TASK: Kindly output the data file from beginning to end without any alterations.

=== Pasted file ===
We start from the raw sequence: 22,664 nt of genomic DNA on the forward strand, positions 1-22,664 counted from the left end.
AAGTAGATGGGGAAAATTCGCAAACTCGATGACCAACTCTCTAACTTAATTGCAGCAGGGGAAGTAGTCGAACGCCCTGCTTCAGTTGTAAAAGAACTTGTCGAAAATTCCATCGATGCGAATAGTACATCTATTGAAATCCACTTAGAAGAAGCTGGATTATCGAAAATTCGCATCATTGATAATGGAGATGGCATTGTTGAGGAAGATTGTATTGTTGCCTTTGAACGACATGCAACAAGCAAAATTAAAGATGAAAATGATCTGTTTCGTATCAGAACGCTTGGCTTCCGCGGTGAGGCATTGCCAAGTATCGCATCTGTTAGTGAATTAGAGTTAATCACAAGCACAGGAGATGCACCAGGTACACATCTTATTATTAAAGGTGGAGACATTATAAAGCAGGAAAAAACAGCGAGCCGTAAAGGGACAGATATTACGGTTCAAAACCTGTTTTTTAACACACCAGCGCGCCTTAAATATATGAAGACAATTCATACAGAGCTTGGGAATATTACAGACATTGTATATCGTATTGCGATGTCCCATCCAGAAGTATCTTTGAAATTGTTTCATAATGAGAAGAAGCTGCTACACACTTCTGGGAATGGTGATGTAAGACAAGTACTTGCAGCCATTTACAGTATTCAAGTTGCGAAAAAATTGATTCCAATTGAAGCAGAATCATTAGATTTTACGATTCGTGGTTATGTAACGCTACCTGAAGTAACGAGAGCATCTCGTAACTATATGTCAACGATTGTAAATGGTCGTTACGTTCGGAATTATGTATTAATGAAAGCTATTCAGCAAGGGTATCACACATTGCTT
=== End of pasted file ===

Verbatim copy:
We start from the raw sequence: 22,664 nt of genomic DNA on the forward strand, positions 1-22,664 counted from the left end.
AAGTAGATGGGGAAAATTCGCAAACTCGATGACCAACTCTCTAACTTAATTGCAGCAGGGGAAGTAGTCGAACGCCCTGCTTCAGTTGTAAAAGAACTTGTCGAAAATTCCATCGATGCGAATAGTACATCTATTGAAATCCACTTAGAAGAAGCTGGATTATCGAAAATTCGCATCATTGATAATGGAGATGGCATTGTTGAGGAAGATTGTATTGTTGCCTTTGAACGACATGCAACAAGCAAAATTAAAGATGAAAATGATCTGTTTCGTATCAGAACGCTTGGCTTCCGCGGTGAGGCATTGCCAAGTATCGCATCTGTTAGTGAATTAGAGTTAATCACAAGCACAGGAGATGCACCAGGTACACATCTTATTATTAAAGGTGGAGACATTATAAAGCAGGAAAAAACAGCGAGCCGTAAAGGGACAGATATTACGGTTCAAAACCTGTTTTTTAACACACCAGCGCGCCTTAAATATATGAAGACAATTCATACAGAGCTTGGGAATATTACAGACATTGTATATCGTATTGCGATGTCCCATCCAGAAGTATCTTTGAAATTGTTTCATAATGAGAAGAAGCTGCTACACACTTCTGGGAATGGTGATGTAAGACAAGTACTTGCAGCCATTTACAGTATTCAAGTTGCGAAAAAATTGATTCCAATTGAAGCAGAATCATTAGATTTTACGATTCGTGGTTATGTAACGCTACCTGAAGTAACGAGAGCATCTCGTAACTATATGTCAACGATTGTAAATGGTCGTTACGTTCGGAATTATGTATTAATGAAAGCTATTCAGCAAGGGTATCACACATTGCTT